International Society for History, Philosophy, and Social Studies of Biology

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THURSDAY, JULY 9  /  09:00 - 10:30  /  DS-M240
Individual papers
Trees and Lineages: Interdisciplinary Perspectives

The priest and the tree: Augustin Augier’s “botanical tree” (1801) as an image of divine Creation

Nils Petter Hellström (Uppsala universitet, Sweden)

The once forgotten “botanical tree” of Augustin Augier, a tree representation of the natural system, reminiscent of a natural tree and presented in analogy with a family tree, has received considerable attention since botanist Peter F. Stevens stumbled over it in the early 1980s. Originally part of Augier’s taxonomy treatise, Essai d’une nouvelle classification des végétaux (Lyon, 1801), historians of natural history and evolutionary theory have dubbed his tree the first tree in systematics, and treated it as a precursor to Darwin’s “tree of life”. Whereas the “botanical tree” has been granted much attention, the identity of its author has remained completely unknown – which has complicated attempts to place it into context. Following research by myself and colleagues in France, we have been able to reconstruct the identity of Augustin Augier de Favas, a Catholic priest of the Oratorian order, who saw in the tree the beauty, order, and perfect symmetry of divine Creation. Given that the family tree, as a model for the natural system, preceded theories of evolution, I call for a re-evaluation of the place of the tree in the history of the life sciences.

A tree of trees

Marie Fisler (Muséum national d'Histoire naturelle, France); Guillaume Lecointre (Muséum national d'Histoire naturelle, France); Pierre Darlu (Muséum national d'Histoire naturelle, France); Cédric Crémière (Muséum d'histoire naturelle du Havre, France)

In the history of science, we usually classify authors in "schools" of ideas. For example, we identify some naturalists as "Transformists", some of whome being "Darwinians" or "Lamarckians". In the twentieth century's Systematics (the science of classification), we usually distinguish "Synthetists", "Pheneticians" or "Cladists." Such categorizations are often described, but have never been formalized. In a similar way, during the history of Systematics, taxonomic groups were not formalized. This has changed in the second half of the twentieth century, with the emergence of a rigorous methodology : through coding the anatomical similarities of species into characters, by maximizing consistency among characters using a « tree », biologists could create rigorous tools (parsimonious trees) to make nested classes. With those tools, we know exactly why primates and rodents for example, belong to the mammals group, and why mammals and birds are members of the vertebrate group. We have reused these methods in order to code the similarities of ideas concerning the Tree of Life among authors. Thus, trees from 233 major works of natural history were coded. This produced a "tree of trees": a hierarchical representation of the ideas about trees shared among authors. With this tree, we formally found some already known categories, but we discovered new ones as well. We even found that some traditionally recognized groups were not homogeneous but had to be separated into two distinct “schools”. Thus, the categorization tools used in Systematics may allow the study of scientific Schools of thought. This will result to a more transparent and accurate description of the history of science.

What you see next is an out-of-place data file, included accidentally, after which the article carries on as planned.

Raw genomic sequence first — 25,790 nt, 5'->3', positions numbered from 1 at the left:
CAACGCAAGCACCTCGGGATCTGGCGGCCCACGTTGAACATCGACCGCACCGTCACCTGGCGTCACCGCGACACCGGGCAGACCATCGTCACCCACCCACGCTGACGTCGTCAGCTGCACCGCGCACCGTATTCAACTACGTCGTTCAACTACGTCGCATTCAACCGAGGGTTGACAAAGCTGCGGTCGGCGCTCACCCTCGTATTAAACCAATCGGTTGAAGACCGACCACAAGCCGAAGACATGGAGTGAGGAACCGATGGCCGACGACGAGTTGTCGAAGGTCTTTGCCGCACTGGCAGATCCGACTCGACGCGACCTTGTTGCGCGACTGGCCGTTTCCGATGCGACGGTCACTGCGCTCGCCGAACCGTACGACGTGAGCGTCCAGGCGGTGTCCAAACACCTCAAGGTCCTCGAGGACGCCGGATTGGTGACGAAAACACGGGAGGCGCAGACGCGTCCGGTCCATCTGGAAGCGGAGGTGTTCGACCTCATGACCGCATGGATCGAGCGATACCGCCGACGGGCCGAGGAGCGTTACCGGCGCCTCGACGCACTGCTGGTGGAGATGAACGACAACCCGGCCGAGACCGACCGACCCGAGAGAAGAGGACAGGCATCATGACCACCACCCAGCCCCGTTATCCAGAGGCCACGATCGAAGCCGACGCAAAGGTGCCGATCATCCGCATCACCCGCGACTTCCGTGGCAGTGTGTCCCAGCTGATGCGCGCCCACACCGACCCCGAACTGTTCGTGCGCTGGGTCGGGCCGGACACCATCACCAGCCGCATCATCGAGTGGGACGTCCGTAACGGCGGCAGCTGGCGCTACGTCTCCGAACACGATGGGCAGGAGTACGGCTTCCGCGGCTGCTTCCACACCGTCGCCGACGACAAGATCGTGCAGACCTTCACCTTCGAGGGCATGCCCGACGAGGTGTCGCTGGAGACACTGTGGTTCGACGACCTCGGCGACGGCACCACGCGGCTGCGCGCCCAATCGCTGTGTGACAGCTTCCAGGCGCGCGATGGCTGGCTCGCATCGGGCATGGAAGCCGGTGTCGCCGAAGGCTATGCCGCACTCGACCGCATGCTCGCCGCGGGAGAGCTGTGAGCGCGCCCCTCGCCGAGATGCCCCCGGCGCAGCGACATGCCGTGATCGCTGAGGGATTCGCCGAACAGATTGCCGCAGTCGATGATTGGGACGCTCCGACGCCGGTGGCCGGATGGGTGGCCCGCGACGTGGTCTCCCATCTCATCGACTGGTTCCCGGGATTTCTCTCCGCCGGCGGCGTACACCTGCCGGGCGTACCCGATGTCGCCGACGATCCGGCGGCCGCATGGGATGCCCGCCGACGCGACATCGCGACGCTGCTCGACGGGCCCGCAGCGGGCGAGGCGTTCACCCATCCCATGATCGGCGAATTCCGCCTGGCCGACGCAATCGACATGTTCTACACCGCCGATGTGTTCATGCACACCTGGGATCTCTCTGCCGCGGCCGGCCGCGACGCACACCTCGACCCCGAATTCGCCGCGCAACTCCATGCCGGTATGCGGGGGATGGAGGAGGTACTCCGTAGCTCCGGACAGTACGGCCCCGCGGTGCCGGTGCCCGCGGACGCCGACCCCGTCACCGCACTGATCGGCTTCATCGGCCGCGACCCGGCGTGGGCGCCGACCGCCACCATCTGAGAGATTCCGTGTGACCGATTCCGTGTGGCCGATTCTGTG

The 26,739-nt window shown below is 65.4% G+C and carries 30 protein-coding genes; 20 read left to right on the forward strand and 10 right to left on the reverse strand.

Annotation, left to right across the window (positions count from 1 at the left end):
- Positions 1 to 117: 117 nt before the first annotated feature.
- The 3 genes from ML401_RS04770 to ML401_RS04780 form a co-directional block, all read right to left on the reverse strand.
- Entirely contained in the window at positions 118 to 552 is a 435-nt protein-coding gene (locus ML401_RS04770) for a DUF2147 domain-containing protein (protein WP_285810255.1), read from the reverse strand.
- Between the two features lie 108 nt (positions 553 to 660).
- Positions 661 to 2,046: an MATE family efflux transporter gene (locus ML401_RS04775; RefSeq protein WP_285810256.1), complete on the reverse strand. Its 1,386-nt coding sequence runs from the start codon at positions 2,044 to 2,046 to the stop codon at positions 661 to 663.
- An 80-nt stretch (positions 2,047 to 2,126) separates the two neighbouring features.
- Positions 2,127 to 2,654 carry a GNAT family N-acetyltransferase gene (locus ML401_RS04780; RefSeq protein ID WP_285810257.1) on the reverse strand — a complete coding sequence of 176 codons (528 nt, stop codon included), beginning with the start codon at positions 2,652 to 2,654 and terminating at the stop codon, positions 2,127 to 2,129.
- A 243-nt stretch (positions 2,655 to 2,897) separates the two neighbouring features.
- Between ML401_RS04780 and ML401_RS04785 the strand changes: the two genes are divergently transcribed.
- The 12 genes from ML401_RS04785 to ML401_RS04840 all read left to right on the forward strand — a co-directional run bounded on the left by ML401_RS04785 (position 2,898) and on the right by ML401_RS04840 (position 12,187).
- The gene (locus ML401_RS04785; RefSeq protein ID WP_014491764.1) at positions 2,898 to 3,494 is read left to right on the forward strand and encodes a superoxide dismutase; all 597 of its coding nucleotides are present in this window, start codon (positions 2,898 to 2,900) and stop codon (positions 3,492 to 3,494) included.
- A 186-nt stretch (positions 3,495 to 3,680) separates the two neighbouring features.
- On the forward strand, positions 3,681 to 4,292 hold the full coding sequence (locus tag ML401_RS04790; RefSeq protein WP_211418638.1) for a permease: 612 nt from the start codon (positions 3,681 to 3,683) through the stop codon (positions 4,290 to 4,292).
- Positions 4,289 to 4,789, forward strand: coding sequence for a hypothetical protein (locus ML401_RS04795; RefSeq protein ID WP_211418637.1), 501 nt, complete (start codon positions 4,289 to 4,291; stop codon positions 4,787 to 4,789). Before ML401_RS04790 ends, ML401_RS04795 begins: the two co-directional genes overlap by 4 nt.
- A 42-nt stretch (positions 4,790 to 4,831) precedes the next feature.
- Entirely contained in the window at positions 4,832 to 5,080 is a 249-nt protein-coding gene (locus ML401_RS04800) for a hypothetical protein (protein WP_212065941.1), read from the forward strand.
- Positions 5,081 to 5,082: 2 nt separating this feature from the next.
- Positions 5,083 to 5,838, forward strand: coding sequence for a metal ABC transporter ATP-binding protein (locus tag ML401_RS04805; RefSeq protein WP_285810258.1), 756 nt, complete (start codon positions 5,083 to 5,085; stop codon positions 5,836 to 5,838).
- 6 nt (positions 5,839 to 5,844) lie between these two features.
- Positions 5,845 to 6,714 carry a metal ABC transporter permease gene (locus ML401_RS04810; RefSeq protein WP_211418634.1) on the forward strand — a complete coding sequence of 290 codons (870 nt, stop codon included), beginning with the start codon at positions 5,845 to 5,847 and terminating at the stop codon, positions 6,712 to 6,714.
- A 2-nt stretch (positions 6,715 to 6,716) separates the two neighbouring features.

Ontological frameworks for species pluralism

Justin Bzovy (University of Western Ontario, Canada)

Debates about what species are have been framed monistically. In a post-Darwinian context, philosophers and biologists have debated whether species are individuals (Ghiselin, 1974; Hull, 1976), natural kinds (Boyd, 1991), some mixture of both (Millikan, 1999; Rieppel, 2013), abstract sets (Kitcher, 1984; Valen, 1988), or processes (Rieppel, 2009; Dupre, 2012). Most have assumed that only one of these ontological accounts of species taxa will be correct. I take issue with this assumption by arguing that this ontological debate is not about what species taxa are, but about what sort of properties, be they historical or similarities, are more important for grouping species taxa. Given this simplification of the ontological debate, a resolution will require an interpretation of the role evolutionary theory plays. Those who stress the importance of evolutionary theory favour historical properties(e.g., Ereshefsky, 2001; Wilkins, 2003), and those who stress the importance of non-evolutionary factors or interests favour similarity properties (e.g., Dupre, 2001). I frame this debate in a pluralistic context. On my account, some species taxa may belong to different ontological categories. Different properties, historical or similarity, can be important in certain cases more than in others. Situating the ontological debate in this manner gives us a method for developing an ontological framework that is suitable to modern forms of realistic species pluralism. My approach is also particularly relevant to the development of the PhyloCode, a rankless or non-hierarchical approach to taxonomy that is meant to replace all existing taxonomic codes. Those hesitant to accept the PhyloCode have debated whether it stresses historical properties and treats species as individuals (e.g., Rieppel, 2006; Ereshefsky, 2007).